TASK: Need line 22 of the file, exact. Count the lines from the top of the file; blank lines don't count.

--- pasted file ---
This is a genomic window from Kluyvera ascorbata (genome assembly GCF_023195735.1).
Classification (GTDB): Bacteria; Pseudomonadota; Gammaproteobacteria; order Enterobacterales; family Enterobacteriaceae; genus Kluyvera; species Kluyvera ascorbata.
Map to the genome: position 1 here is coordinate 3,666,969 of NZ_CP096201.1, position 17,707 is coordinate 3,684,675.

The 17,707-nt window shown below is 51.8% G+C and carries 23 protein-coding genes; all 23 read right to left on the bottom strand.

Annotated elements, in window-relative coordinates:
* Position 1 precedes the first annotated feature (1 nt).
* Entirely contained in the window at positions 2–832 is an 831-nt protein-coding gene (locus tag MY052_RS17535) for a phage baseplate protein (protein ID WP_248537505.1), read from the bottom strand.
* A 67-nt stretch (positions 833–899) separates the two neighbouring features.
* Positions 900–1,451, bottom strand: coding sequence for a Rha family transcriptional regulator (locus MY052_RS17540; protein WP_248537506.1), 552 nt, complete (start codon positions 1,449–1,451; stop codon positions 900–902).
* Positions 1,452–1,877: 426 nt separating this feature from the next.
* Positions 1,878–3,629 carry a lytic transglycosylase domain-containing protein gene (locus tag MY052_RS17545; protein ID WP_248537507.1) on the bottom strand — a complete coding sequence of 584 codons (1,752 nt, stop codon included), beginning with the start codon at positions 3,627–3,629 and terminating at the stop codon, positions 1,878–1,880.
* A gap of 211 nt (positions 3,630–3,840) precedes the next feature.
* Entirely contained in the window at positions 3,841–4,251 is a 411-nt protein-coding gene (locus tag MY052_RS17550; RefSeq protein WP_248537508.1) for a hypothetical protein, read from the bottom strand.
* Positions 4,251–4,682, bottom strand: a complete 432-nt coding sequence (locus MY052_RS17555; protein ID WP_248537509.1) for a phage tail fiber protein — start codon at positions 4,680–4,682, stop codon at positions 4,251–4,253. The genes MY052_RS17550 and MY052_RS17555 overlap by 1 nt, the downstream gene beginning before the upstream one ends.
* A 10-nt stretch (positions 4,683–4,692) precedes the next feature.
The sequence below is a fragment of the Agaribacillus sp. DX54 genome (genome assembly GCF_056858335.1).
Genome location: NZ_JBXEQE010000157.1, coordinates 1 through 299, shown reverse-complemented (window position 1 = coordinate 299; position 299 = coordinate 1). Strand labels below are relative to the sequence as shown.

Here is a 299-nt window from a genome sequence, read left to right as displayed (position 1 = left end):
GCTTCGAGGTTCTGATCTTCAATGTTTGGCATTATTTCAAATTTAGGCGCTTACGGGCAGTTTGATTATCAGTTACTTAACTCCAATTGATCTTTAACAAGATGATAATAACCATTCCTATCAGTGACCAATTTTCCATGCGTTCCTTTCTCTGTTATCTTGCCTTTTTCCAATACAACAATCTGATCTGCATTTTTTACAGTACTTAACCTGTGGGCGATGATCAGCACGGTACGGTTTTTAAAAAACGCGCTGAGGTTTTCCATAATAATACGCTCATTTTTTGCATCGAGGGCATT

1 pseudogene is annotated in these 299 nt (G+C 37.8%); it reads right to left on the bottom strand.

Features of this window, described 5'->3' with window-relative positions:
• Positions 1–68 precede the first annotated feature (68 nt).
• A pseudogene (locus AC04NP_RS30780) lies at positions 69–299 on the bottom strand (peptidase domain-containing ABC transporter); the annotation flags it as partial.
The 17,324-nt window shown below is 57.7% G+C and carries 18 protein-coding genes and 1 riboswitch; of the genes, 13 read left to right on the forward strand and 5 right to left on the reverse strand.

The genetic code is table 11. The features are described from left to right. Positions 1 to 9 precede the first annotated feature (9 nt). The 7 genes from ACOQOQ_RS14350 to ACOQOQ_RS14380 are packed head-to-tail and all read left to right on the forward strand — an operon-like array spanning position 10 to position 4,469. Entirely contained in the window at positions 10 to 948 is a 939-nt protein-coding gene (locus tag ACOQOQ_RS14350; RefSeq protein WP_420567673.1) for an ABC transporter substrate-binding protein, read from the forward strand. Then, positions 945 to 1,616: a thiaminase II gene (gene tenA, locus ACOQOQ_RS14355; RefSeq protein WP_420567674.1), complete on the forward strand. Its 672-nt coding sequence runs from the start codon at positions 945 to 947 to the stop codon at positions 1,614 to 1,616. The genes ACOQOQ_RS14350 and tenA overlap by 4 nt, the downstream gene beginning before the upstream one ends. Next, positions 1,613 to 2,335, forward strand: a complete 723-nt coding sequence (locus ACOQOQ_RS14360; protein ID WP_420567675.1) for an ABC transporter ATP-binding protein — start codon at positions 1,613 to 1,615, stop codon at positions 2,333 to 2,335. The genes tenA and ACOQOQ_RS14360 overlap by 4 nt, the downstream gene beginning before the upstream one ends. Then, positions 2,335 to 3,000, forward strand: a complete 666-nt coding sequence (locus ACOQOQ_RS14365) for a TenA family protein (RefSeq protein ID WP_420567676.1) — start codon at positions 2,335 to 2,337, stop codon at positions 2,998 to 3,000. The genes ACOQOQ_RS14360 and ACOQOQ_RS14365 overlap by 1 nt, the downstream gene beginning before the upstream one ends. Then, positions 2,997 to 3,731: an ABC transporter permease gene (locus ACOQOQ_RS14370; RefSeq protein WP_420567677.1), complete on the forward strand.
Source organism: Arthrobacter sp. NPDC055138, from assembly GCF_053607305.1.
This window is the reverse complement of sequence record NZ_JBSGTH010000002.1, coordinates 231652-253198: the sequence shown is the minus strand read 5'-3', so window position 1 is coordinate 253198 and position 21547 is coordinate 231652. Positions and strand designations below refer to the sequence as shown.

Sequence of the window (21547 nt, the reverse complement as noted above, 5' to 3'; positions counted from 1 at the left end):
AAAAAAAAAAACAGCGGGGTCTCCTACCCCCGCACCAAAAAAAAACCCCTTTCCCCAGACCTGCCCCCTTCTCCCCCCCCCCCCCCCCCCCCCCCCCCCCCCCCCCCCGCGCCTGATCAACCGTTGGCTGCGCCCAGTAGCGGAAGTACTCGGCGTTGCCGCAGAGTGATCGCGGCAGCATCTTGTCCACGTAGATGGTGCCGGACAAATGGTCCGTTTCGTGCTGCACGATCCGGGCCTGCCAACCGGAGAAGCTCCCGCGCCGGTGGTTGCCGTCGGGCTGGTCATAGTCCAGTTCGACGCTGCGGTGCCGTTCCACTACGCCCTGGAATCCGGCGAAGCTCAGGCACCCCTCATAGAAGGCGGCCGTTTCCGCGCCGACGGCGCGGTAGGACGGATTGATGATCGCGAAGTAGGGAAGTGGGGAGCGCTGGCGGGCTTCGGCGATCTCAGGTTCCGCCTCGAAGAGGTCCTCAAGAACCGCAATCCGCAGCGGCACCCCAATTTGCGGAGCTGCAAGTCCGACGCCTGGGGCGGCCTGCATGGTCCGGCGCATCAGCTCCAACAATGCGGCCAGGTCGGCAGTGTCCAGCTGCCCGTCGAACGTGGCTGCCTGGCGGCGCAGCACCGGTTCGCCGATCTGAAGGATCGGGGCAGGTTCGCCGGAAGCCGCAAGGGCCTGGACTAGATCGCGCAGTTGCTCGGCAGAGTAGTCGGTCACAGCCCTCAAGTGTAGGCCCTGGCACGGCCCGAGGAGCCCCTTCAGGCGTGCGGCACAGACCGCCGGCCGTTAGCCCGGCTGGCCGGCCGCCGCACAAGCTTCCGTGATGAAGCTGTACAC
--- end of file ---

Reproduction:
• Positions 1–68 precede the first annotated feature (68 nt).